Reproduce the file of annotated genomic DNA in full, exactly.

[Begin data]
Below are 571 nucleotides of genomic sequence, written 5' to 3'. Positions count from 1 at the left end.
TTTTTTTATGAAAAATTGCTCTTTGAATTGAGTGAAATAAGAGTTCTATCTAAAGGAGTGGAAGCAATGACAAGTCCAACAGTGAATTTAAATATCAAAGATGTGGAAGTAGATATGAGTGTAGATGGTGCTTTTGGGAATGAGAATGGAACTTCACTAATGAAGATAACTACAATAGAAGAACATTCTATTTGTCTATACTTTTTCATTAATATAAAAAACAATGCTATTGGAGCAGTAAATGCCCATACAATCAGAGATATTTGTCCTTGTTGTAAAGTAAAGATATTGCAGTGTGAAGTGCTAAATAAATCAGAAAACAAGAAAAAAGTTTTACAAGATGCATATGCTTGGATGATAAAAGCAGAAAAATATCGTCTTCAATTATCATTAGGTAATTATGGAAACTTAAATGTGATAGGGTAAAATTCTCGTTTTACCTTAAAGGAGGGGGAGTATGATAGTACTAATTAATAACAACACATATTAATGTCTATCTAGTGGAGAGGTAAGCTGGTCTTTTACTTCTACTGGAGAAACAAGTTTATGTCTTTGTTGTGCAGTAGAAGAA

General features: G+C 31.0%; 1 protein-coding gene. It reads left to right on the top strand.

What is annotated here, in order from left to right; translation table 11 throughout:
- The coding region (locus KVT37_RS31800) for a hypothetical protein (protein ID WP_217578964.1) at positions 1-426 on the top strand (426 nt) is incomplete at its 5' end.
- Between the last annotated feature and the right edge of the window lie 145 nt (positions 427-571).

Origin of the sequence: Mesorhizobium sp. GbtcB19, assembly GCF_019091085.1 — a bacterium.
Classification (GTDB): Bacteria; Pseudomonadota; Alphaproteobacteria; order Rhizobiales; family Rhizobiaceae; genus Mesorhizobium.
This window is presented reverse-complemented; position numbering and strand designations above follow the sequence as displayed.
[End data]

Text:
Below are 571 nucleotides of genomic sequence, written 5' to 3'. Positions count from 1 at the left end.
TTTTTTTATGAAAAATTGCTCTTTGAATTGAGTGAAATAAGAGTTCTATCTAAAGGAGTGGAAGCAATGACAAGTCCAACAGTGAATTTAAATATCAAAGATGTGGAAGTAGATATGAGTGTAGATGGTGCTTTTGGGAATGAGAATGGAACTTCACTAATGAAGATAACTACAATAGAAGAACATTCTATTTGTCTATACTTTTTCATTAATATAAAAAACAATGCTATTGGAGCAGTAAATGCCCATACAATCAGAGATATTTGTCCTTGTTGTAAAGTAAAGATATTGCAGTGTGAAGTGCTAAATAAATCAGAAAACAAGAAAAAAGTTTTACAAGATGCATATGCTTGGATGATAAAAGCAGAAAAATATCGTCTTCAATTATCATTAGGTAATTATGGAAACTTAAATGTGATAGGGTAAAATTCTCGTTTTACCTTAAAGGAGGGGGAGTATGATAGTACTAATTAATAACAACACATATTAATGTCTATCTAGTGGAGAGGTAAGCTGGTCTTTTACTTCTACTGGAGAAACAAGTTTATGTCTTTGTTGTGCAGTAGAAGAA

General features: G+C 31.0%; 1 protein-coding gene. It reads left to right on the top strand.

What is annotated here, in order from left to right; translation table 11 throughout:
- The coding region (locus KVT37_RS31800) for a hypothetical protein (protein ID WP_217578964.1) at positions 1-426 on the top strand (426 nt) is incomplete at its 5' end.
- Between the last annotated feature and the right edge of the window lie 145 nt (positions 427-571).

Origin of the sequence: Mesorhizobium sp. GbtcB19, assembly GCF_019091085.1 — a bacterium.
Classification (GTDB): Bacteria; Pseudomonadota; Alphaproteobacteria; order Rhizobiales; family Rhizobiaceae; genus Mesorhizobium.
This window is presented reverse-complemented; position numbering and strand designations above follow the sequence as displayed.